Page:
Health Information Technology 101: Basics for Hospitals John
Health Information Technology 101: Basics for Hospitals John Glaser, Ph.D. Vice President & Chief Information Officer Robert M. Kolodner, MD Acting Deputing CIO for Health & Acting Chief Health Informatics Officer Partners Healthcare System Veterans Health Administration Department of Veterans Affairs A Brief Agenda Setting the Stage Information Technology (IT) & the health care system A Little Perspective Electronic Health Records It really can work now Does it make any difference?
Some additional features and capabilities The Next Frontier: Personal Health Records The Concept of HealthePeople HIT Summit OCTOBER 2004 Page 2 2004: Who is VA? Veterans Health Administration VHA is an Agency of the Department of Veterans Affairs Locations & Affiliations ~ 1,300 Sites-of-Care Including 158 medical centers, ~ 850 clinics, long-term care, domiciliaries, home-care programs Affiliations with 107 Academic Health Systems Additional 25,000 affiliated MDs Almost 80,000 trainees each year 60% (70% MDs) US health professionals have some training in VA
HIT Summit OCTOBER 2004 Page 3 2004: Who is VA? Veterans Health Administration Budget, Staff, & Patients ~193,000 Employees (~15,000 Doctors, 56,000 Nurses, 33,000 AHP) 6% decrease since 1995 13,000 fewer employees than 1995 ~ $27.4 Billion budget 42% increase since 1995 Flat at ~ $19B from 1995 - 1999 5.1 million patients, ~ 7.5 million enrollees 104% increase in patients treated since 1995 From 2.5 million patients / enrollees in 1995 HIT Summit
OCTOBER 2004 Page 4 VAs Patient Satisfaction Index External American Customer Satisfaction Index (University of Michigan) 2000: 79 of 100 on Outpatient Care 2001: 82/100 Inpatient & 83/100 Pharmacy Significantly better than private health sector average of 68 Loyalty Score of 90 & Customer Service Score of 87 were healthcare benchmarks! 2002: Repeat Performance - Outpatient (79) & Inpatient (81) 2003: Repeat Performance - Outpatient (80) & Inpatient (81) HIT Summit OCTOBER 2004 Page 5 Health Information Technology as a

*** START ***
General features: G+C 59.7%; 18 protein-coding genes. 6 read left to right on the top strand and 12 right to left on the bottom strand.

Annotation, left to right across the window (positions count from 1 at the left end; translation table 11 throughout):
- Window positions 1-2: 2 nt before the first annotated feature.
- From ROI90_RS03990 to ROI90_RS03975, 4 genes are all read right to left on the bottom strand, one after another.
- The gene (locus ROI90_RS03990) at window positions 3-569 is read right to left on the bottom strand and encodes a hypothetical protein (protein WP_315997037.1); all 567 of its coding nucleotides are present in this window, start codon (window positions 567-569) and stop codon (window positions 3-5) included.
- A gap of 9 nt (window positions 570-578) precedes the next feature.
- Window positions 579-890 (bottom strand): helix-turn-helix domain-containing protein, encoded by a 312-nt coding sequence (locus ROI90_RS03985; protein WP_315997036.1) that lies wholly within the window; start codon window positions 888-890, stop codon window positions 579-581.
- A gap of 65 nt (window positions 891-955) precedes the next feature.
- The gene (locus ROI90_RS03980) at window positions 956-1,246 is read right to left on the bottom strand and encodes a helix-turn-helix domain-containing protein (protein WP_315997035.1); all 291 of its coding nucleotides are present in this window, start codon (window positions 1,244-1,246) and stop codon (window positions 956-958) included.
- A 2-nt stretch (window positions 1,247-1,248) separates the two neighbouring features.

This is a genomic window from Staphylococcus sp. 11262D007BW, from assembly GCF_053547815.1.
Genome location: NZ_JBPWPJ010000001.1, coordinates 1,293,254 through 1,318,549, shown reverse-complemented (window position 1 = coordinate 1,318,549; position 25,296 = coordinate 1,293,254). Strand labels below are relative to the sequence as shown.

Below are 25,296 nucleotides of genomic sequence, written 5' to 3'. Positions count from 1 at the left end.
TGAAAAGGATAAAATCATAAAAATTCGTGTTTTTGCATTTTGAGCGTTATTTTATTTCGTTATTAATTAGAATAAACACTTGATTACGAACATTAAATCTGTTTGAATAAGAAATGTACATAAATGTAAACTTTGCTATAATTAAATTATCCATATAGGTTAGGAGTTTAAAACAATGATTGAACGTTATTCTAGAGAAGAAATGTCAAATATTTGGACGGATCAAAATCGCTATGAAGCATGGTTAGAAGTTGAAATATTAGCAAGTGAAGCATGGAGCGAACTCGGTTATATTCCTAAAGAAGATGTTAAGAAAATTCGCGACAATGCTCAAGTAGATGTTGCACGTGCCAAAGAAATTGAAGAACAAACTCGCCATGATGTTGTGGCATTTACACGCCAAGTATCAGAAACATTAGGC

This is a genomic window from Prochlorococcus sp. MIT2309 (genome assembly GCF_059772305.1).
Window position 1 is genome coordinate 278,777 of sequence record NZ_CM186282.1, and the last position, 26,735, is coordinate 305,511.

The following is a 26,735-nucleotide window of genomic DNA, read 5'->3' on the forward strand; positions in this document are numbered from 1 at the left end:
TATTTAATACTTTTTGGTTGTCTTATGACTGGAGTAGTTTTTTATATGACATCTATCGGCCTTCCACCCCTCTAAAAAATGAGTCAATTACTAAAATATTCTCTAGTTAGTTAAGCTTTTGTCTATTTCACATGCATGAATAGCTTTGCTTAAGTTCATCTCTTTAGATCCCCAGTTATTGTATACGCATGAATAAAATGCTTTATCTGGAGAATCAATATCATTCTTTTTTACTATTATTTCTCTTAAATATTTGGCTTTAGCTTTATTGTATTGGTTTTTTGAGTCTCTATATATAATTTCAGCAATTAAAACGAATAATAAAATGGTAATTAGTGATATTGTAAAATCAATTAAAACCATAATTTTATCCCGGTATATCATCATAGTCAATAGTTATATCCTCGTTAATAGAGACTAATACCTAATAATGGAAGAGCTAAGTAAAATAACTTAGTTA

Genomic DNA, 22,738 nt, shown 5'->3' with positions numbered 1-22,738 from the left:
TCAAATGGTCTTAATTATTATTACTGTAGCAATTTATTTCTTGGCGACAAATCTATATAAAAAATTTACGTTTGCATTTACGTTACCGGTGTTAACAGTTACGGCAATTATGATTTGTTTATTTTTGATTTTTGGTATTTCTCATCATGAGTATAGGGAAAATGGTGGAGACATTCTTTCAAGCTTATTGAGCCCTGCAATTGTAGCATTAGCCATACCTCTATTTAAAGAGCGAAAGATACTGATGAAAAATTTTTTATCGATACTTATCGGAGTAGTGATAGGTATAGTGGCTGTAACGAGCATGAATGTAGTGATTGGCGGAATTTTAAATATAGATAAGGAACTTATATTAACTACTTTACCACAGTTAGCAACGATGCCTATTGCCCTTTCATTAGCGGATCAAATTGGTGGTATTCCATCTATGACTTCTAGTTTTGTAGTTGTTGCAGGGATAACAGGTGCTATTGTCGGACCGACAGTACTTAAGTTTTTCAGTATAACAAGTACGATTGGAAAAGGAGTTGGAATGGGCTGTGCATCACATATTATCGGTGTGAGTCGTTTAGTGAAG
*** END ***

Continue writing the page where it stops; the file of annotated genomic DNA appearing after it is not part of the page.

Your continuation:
Lever for Change Health information technology provides a mechanism for refocusing care delivery around consumers without substantial regulation and industry upheaval. Information technology can result in better care (care that is higher in quality, safer, and more consumer responsive) and at the same time, more efficient (care that is appropriate, available, and less wasteful). There are very few other alternatives that can achieve both of these goals in a balanced and timely manner. The Decade of Health Information Technology: Delivering Consumer-centric and Information-rich Health Care July 21, 2004 US Department of Health and Human Services HIT Summit OCTOBER 2004 Page 6 Improved Health & PAPERLESS
Standards Data Communications --------------------- Health Info Systems Electronic Health Records Systems (EHRs) Personal Health Record Systems (PHRs) Info Exchange Adoption by health organizations & persons of affordable, high quality & standardsbased EHRs, PHRs & Health Info Exchange Improved Health
Paperless (IOM) 2001 2002 2003 2004 2005 2006 2007 2008 2009 2010 * This graphic inspired by discussions at a Kaiser-Permanente and IOM sponsored meeting in October 2001. HIT Summit OCTOBER 2004 Page 7 Toward a Virtual Health System Electronic Health Records (EHRs) Robust, Widespread Use of High Performance Electronic Health Records (EHRs) Personal Health Records (PHRs) Full copy of ones own health information along with personalized services based on that information Standards Health Data & Communication Standards Health Information Exchange